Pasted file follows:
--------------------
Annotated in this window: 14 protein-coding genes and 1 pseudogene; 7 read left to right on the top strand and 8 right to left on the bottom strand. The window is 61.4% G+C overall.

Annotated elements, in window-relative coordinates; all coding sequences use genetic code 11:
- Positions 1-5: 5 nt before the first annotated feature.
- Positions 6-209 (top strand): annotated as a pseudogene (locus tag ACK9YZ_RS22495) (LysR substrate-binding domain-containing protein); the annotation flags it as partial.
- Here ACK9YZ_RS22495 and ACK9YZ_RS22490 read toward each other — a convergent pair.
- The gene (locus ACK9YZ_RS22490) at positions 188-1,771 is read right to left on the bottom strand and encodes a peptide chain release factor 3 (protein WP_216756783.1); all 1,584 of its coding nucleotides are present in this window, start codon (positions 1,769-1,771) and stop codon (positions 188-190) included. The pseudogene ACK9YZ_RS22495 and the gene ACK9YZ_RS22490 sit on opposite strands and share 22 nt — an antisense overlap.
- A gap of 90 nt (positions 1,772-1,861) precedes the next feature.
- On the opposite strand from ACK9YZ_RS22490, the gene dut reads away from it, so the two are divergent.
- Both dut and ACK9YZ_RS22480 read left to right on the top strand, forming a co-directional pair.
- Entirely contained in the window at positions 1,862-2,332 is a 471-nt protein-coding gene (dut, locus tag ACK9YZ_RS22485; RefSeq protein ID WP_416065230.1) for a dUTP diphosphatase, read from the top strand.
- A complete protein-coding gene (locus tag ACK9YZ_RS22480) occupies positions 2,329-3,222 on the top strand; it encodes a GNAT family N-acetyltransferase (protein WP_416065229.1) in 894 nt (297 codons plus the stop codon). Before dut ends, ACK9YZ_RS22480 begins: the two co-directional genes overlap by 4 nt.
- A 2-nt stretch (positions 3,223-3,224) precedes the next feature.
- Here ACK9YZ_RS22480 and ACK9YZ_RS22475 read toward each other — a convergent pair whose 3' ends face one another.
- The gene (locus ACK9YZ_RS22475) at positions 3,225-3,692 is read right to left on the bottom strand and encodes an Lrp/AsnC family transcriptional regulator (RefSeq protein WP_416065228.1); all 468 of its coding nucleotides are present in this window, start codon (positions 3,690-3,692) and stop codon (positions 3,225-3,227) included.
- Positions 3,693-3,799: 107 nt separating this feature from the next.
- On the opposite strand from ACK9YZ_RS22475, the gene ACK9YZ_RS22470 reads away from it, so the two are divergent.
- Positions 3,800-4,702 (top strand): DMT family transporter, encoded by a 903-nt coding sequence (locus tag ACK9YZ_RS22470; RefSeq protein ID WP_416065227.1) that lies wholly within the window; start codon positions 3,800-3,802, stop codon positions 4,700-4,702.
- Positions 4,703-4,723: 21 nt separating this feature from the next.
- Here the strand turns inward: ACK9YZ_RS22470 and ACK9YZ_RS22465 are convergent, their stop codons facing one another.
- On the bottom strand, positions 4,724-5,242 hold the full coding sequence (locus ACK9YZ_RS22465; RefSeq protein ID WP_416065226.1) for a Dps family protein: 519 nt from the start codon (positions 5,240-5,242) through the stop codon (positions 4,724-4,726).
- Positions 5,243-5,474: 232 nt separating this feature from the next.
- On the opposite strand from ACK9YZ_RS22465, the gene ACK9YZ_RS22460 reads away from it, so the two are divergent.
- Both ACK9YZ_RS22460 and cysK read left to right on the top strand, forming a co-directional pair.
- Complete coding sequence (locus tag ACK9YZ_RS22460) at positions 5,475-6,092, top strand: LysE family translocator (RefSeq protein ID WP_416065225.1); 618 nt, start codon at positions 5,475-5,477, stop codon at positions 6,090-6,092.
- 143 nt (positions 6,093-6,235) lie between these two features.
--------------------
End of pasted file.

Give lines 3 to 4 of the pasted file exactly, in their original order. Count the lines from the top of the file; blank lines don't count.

- Positions 1-5: 5 nt before the first annotated feature.
- Positions 6-209 (top strand): annotated as a pseudogene (locus tag ACK9YZ_RS22495) (LysR substrate-binding domain-containing protein); the annotation flags it as partial.